"I recognize that what everyone here wants is something I can't deliver," Wood said. "I can not turn back the clock. I can not return the lives of your parents. I can only go forward."

As he explained the reasoning that went into the sentence, Wood made clear that he agreed without question with the jury's guilty verdict, and he stressed that he believes Johnson would pose a continued risk to society if she were released from prison.

"I have searched and searched, and I can find no rational basis as to why your parents were killed," he said. "Your family members have testified that they are fearful of retribution because they have given you a reason by testifying against you."

He pointed out that Johnson displays no history of significant mental illness, was raised in a good home and was not an abused child. To this day, she denies any involvement in the murders.

"No one saw this coming," Wood said. "All of those things, in my mind," contribute to "a significant risk of danger ... A lesser sentence would trivialize these two lives. Society can not tolerate, and will not tolerate, a child rebelling against their parents and killing them, the very people who were trying to protect you."

In determining a sentence, the court appointed a Twin Falls psychiatrist to evaluate Johnson. Dr. Richard Worst evaluated her for nine hours.

"I did not find anything in the data I collected that there would be anything indicating that she would be prone to violence," Worst said.

Worst pointed out that living in jail for the last two years has already affected the development of the still-growing young woman. But the crux of Worst's evaluation was that Johnson did not admit any involvement in her parents' deaths.

"I tried to discuss the killings with her," he said. "She said she did not commit the killings. She did not admit anything."

Until she admits to the crimes, there will not be a way to treat her, Worst said.

"Assuming she did do the crime, at some point she'll admit it, and there will be grist for the mill, so to speak," he said.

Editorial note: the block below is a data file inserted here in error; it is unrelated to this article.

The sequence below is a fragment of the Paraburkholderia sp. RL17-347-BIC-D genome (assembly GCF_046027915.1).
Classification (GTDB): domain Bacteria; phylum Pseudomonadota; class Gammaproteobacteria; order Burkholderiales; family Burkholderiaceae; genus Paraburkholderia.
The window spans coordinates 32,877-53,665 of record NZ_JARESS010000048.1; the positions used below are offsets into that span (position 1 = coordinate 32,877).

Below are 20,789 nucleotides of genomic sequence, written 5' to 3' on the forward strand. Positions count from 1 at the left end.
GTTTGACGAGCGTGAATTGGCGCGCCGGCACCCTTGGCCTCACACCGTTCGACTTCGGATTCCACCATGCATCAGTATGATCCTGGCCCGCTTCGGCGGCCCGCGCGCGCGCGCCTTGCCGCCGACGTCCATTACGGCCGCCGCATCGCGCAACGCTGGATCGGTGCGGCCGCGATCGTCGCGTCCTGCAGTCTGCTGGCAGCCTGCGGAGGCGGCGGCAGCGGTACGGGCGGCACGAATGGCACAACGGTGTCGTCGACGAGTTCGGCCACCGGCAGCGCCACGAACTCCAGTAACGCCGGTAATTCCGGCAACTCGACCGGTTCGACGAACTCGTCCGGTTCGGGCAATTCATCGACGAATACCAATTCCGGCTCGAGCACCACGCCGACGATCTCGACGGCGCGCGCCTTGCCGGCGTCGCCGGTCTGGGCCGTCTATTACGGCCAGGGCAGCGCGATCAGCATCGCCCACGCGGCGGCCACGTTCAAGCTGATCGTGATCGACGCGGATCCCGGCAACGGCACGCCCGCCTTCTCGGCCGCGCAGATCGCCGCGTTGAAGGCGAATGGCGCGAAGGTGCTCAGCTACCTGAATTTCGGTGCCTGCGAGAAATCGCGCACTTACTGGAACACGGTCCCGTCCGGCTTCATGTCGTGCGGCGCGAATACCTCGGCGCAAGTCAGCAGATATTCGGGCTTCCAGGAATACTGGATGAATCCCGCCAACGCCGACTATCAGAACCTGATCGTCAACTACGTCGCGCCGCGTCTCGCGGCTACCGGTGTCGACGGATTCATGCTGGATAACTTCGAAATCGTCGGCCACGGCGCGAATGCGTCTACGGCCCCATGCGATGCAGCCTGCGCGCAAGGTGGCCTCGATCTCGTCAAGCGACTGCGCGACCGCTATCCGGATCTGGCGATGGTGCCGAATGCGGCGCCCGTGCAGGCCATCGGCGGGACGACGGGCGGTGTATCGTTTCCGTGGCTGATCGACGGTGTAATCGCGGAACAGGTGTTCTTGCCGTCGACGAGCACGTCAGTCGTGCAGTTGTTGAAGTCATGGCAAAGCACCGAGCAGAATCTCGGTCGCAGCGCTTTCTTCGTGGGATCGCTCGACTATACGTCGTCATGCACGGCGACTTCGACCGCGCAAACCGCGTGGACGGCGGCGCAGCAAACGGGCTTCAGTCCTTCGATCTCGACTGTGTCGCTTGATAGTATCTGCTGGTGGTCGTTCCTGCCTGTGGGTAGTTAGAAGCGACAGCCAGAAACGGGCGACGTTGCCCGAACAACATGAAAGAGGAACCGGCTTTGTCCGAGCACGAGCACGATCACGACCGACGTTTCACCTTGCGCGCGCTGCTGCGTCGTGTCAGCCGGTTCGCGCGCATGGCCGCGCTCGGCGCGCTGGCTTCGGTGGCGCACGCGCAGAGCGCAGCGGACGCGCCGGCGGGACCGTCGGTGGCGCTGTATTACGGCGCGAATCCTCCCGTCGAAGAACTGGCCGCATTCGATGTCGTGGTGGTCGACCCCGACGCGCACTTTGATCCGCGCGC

Wood attempted to re-create part of the scene that led to the Johnson killings.

"Are you the shooter? The jury found you were," Wood said. "When I make the comment that I think the evidence in this case is strong, it is. It is really strong. You had a chance to abandon, to step out of this senselessness. Presumably, you had a conversation with your father before you shot him. And you had to look him in the eye. You shot him in the lung.

"There's only one story to be told here, so to speak, and it's sad."

Wood said he is a big believer in rehabilitation.

"I'm a big believer in hope, but there's certain conduct that crosses the line. We're not talking, for instance, about a residue methamphetamine case. We're talking about one of the most severe crimes known to man.

"There is evidence that indicates she's not seeking rehabilitation, that she's just trying to get off. It's all about Sarah, and it's all about Sarah now."

And Wood, too, asked the central question of the two-day sentencing hearing.

"Why? It's the ring that can't be taken out of the bell. Everybody in this room is asking why, why, why? It defies explanation, except for the explanation of your selfish protection of your relationship with (your former boyfriend)."